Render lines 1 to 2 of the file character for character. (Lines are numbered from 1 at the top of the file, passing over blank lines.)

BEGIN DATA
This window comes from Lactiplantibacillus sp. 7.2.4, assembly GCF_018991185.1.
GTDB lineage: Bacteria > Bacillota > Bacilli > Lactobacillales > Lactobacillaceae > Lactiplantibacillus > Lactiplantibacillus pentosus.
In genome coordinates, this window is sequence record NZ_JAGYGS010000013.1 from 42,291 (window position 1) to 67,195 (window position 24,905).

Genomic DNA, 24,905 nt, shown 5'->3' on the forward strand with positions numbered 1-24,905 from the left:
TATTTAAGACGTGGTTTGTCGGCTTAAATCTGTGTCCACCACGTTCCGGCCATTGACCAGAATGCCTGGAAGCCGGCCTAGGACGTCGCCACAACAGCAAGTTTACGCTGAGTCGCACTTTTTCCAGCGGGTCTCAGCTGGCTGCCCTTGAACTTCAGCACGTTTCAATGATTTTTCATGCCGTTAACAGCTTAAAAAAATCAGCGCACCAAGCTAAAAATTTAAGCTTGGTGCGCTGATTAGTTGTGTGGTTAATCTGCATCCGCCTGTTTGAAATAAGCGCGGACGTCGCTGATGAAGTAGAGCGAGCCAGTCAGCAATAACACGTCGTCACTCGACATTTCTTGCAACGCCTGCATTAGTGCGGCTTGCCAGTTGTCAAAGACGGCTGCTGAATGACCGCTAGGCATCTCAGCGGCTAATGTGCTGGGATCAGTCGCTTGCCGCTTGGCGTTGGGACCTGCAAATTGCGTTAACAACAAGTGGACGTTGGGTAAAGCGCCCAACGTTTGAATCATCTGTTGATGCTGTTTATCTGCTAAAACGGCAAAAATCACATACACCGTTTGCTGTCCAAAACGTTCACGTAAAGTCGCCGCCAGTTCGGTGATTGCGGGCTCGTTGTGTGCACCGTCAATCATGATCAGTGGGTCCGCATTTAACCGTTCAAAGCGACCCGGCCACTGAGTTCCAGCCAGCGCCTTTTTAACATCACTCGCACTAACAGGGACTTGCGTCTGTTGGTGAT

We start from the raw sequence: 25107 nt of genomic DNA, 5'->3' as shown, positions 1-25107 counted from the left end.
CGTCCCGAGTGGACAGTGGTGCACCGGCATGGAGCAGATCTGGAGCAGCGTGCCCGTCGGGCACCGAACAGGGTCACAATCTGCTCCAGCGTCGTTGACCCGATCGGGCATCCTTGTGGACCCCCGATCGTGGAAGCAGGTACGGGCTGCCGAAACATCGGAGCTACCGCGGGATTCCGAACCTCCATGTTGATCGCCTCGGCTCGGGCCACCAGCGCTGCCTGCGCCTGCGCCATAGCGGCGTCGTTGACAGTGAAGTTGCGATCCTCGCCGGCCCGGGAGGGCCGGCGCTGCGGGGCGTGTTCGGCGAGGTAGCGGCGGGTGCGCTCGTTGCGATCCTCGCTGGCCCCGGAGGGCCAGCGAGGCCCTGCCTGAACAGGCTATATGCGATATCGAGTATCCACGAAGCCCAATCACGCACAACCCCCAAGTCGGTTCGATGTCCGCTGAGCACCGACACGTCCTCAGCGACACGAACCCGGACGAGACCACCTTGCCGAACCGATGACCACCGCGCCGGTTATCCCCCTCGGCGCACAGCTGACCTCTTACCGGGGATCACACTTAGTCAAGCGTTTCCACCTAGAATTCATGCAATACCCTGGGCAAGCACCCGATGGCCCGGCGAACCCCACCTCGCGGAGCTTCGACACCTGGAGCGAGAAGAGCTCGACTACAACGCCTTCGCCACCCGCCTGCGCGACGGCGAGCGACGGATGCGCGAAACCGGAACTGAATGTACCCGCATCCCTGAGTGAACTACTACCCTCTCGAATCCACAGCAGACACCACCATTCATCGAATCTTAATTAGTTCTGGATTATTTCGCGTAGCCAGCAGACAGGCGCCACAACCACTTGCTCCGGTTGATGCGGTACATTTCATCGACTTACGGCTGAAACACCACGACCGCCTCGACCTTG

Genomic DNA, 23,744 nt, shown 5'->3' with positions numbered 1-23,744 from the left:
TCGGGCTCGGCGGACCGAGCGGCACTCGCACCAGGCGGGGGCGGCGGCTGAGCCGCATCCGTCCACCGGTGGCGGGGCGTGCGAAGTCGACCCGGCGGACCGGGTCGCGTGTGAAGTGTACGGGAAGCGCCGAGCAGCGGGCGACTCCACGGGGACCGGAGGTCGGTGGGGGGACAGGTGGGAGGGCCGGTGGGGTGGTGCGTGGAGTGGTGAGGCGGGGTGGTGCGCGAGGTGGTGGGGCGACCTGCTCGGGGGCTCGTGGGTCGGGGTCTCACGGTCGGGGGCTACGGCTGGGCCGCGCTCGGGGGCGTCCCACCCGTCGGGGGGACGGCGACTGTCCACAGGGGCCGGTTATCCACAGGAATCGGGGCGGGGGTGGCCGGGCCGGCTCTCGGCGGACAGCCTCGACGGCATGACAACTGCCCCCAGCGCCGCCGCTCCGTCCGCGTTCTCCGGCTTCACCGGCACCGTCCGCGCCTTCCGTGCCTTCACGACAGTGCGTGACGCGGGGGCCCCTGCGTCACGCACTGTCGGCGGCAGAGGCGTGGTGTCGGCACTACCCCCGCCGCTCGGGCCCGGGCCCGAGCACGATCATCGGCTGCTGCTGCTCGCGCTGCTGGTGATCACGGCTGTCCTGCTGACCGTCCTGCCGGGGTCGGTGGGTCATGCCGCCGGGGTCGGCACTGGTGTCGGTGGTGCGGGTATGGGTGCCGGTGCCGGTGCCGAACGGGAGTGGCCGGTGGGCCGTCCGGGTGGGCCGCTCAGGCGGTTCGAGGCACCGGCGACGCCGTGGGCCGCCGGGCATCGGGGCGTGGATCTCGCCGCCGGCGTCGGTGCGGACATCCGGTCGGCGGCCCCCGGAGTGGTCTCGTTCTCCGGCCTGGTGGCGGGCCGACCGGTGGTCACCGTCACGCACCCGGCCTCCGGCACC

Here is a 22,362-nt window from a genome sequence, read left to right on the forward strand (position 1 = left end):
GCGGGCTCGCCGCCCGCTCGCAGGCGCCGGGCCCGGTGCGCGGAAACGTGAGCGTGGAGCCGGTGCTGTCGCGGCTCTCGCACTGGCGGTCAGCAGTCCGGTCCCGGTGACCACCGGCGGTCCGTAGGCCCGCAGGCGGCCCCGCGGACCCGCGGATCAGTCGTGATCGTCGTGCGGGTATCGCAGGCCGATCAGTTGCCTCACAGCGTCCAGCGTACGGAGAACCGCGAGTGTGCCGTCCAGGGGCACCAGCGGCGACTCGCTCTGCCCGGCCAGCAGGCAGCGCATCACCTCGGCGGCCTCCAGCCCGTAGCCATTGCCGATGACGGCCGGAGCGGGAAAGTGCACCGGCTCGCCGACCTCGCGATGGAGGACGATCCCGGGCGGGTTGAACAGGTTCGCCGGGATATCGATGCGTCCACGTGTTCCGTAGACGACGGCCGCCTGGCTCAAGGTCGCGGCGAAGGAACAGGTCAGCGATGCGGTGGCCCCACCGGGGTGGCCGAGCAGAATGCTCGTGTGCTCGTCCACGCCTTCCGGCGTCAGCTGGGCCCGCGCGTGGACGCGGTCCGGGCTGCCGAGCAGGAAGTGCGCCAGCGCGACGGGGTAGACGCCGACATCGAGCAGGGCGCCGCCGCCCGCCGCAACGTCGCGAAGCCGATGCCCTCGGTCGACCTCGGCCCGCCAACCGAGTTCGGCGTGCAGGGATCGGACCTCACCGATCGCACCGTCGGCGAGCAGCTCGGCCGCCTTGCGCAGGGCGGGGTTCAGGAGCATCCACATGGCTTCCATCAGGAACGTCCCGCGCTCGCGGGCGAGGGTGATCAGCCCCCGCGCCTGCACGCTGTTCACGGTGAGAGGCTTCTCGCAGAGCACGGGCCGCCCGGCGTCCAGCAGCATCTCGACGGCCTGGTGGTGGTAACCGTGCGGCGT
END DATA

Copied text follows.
This window comes from Lactiplantibacillus sp. 7.2.4, assembly GCF_018991185.1.
GTDB lineage: Bacteria > Bacillota > Bacilli > Lactobacillales > Lactobacillaceae > Lactiplantibacillus > Lactiplantibacillus pentosus.